when you think about it, self-driving cars, it's high velocity.
You have so many components. You have computer vision, you have a lot of 
things like that. Um, and I mean, we're getting there, right? If you look at Tesla 
or other products, it's really getting there. And they said, well, how come we 
have that for the automobile industry? But we don't have that for buildings, 
Buildings, like we said, are one of the, the core contributors, uh, there, and that's
how they started. They said, well, this look into adding kind of AI into those 
buildings that start collecting data and can just reduce the energy consumption. 
So then they ran a few tests and out nowhere it worked. It worked.
And that's how the first phase started, right? So I was telling about that software
update. Uh, we don't have time for engineers to go in and, and do all the manual
work, and then if it changes one after one month and you have to redo it again. 
So they said, let's use ai, which allows you to [00:06:00] scale, which allows 
you to learn every specific building, understand the.
Part of the solution where, um, essentially you, you just collect the data every 
one to five minutes, and then you have the AI understand what's, what's the 
impact of the sun. For example, let's say at 12 it'll be hitting in that specific 
room. So maybe I need to call before, or I need to anticipate in advance, or I 
know there, there will be a meeting at 1:00 PM on Thursdays.
And again, my algorithms can go from being reactive. That's how they're, the 
buildings are right now to actually be proactive. So anticipate what's ahead.


First generation of then, what we realized afterwards is that we could go even 
beyond started saying, could the building be more about even more things?
And that's when we started what we call autonomous decarbonation. 
Decarbonization, pardon the French word. I have a French accent that probably 
betrayed me by this [00:07:00] time. and the goal of this whole autonomous 
decarb is, we call it measure reduce. A lot of customers, they wanna have a, 
they want to have a plan.
They go towards net. So the first thing we tell them is, well, we need to measure
for you. So I'll do again, a little parenthesis on the grid side for our, for our 
listeners, there's three big, when we quantify GHG emissions, we, we do it 
using what we call three scopes. So scope one is essentially all your direct 
activities as a business, as an entity, as a collectivity.
scope two is essentially related to. So are you consuming energy that comes 
from a clean power supply or are you actually consuming from, coal plant, for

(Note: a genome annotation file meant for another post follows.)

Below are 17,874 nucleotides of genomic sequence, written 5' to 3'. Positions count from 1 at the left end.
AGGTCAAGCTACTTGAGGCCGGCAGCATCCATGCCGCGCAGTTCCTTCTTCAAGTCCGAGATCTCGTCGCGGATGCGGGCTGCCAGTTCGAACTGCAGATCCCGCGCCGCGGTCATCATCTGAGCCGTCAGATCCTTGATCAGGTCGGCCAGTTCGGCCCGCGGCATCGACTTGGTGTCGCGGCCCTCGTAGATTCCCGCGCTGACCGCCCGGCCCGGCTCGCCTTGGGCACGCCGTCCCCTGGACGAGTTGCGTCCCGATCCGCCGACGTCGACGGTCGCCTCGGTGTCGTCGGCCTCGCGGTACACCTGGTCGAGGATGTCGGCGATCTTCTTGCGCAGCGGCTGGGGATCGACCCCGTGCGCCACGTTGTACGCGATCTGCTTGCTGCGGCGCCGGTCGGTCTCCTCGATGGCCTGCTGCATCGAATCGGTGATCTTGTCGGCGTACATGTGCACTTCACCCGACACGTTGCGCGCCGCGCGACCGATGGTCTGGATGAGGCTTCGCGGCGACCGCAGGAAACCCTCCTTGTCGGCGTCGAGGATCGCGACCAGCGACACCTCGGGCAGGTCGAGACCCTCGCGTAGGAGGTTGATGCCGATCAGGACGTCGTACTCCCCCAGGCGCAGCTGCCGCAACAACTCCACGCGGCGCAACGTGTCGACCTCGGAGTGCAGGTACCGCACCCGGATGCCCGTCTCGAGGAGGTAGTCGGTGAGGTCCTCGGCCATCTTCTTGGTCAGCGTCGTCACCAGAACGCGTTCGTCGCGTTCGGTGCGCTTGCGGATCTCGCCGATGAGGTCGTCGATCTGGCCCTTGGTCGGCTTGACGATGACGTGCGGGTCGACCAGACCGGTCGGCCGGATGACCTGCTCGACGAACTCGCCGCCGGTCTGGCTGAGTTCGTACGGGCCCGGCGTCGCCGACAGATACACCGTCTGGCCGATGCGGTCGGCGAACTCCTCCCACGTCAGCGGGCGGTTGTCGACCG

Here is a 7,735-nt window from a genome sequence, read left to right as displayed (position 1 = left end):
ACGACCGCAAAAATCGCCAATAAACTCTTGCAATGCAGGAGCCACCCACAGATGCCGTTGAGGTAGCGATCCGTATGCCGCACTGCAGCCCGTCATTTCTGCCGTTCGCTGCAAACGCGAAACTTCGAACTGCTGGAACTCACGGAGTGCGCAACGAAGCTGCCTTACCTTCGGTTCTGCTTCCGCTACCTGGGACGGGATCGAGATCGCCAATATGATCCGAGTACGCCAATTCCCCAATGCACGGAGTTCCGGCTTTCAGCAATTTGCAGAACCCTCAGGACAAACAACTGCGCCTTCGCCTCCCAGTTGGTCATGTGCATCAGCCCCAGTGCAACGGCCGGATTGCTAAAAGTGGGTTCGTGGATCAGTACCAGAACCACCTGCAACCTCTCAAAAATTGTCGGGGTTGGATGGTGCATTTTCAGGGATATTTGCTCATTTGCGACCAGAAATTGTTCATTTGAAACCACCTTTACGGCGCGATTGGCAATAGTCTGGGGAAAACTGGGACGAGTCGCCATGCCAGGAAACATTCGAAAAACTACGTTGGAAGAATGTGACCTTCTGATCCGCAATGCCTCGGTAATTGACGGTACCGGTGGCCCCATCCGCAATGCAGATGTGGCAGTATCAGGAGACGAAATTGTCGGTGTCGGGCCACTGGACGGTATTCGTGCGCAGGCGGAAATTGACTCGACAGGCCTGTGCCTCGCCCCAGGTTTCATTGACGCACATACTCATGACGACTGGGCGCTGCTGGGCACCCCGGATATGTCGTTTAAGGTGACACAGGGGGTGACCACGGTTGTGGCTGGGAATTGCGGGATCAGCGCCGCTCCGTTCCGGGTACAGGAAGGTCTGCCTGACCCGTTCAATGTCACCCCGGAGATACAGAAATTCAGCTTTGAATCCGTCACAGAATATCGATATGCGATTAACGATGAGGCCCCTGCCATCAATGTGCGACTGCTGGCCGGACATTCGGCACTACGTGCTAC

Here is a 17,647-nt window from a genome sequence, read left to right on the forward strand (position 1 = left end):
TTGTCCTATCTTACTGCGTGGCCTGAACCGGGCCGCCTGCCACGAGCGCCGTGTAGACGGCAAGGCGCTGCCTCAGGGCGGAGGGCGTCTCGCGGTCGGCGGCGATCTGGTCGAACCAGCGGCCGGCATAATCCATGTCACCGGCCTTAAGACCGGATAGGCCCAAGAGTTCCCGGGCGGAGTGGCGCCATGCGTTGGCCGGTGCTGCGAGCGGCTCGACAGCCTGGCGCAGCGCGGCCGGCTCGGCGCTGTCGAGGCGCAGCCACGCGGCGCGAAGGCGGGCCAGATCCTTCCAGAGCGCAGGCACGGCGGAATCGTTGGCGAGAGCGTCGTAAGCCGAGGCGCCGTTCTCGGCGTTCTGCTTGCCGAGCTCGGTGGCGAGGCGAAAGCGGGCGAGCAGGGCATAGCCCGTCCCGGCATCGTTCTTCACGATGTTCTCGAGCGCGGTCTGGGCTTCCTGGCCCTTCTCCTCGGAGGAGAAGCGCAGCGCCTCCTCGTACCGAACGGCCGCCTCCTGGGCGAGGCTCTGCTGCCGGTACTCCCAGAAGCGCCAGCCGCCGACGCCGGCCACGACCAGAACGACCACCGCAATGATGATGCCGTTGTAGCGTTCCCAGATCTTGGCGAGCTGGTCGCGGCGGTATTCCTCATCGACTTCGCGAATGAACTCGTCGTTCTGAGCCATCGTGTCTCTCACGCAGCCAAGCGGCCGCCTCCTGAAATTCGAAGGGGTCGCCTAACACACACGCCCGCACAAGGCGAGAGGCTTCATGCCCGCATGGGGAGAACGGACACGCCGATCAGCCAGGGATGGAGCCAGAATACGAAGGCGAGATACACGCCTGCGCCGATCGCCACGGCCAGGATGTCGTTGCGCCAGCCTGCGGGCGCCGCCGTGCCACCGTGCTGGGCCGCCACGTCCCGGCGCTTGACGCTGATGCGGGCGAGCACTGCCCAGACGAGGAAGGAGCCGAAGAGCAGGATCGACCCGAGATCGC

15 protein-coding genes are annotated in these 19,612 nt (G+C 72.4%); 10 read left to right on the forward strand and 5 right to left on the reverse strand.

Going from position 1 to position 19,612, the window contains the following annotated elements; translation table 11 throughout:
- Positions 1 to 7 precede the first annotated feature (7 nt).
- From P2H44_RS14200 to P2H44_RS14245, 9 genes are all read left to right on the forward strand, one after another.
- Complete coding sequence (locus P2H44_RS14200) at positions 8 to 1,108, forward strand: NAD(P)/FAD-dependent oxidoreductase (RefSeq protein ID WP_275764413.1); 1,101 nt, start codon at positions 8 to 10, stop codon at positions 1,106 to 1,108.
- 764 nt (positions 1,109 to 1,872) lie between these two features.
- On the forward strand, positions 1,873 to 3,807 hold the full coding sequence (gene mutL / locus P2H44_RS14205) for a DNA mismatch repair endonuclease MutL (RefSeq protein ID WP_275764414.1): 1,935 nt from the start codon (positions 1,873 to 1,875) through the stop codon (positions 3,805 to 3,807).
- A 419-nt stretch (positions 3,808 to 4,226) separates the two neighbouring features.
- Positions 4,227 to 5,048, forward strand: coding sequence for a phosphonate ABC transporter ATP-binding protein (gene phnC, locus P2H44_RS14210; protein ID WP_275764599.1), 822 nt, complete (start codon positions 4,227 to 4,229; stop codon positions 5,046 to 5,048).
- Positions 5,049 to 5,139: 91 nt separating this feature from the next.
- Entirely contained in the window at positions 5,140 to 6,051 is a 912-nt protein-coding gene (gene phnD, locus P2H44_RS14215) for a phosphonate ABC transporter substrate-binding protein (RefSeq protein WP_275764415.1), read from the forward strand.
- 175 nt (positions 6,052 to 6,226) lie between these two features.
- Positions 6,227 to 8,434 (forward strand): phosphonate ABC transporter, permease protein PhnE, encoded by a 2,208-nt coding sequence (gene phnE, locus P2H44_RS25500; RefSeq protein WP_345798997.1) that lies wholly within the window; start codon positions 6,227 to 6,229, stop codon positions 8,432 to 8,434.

example? So that's what we call scope two emissions, and then Scope three 
emissions account for all the upstream and downstream impact. So the first 
thing we said is, is, well, we kind of have a solution to reduce, the energy, be 
more efficient.
Now let's help our customers.[00:08:00] 
And then we said, let's add our solution as a second step. So let's actually reduce
the remissions, both in scope one and scope two. So we'll get back to it on, on 
how we can do that with the Scope two and in scope three. Well, they still 
wanna get to, to net zero, but they can't. Let's open up the whole carbon, uh, 
offsets and markets to them.
So in a nutshell, that's.
Danny: I was speaking with, uh, the c e O of Greenlea the other day, and he 
reminded me that there are only about enough offsets, uh, for 1% of all, uh, 
global emissions, and only about a 10th of those are high durability offsets, 
which actually really do anything. So I assume that's kind of a big piece of the 
puzzle for you all.
It's really all about, uh, reduction of emissions versus like, that should be step 
one. Is that correct?


Ysael: Absolutely. And, and I like to [00:09:00] say to call it energetic sobriety.
so yes, we can improve and build more power station, we can do a lot of things, 
but if we could just consume a bit less, then we're already having a a huge 
impact. And the other thing, like you said, is also that, we have something that 
exists already and we want to first optimize this before adding, other new 
technologies and.
Danny: Could you give us kind of a view of the spectrum of smart buildings? 
You know, I have a Nest thermostat, um, and that, you know, has a little bit of, 
very simple machine learning in there, but it honestly is, doesn't seem that smart
to me. Could you give us kind of the full spectrum of kind of the smart 
buildings and the technology and the AI that you see today?
Ysael: That's a very, very big question. So again, I will take the time to set up 
the landscape. I'll maybe start with the grid, uh, if you will, Danny. I discovered 
this when I was doing my, my eng, my electrical engineering studies, and I 
think it's fundamental. The second you plug, uh, your micro, you use your 
[00:10:00] micro whatever, you, you, you plug that hair dryer, in real time, you, 
you need to have something that provides the electron that we're consuming.
So just like a pump would need to spin up faster to avoid pressure drop when 
you actually consume water. Electricity electric. As soon as we consume 
energy, you, you need to have in real time some things that produces it. and so 
the whole idea about this is that initially when the, the power systems were 
created, we said that they were centralized and unidirectional.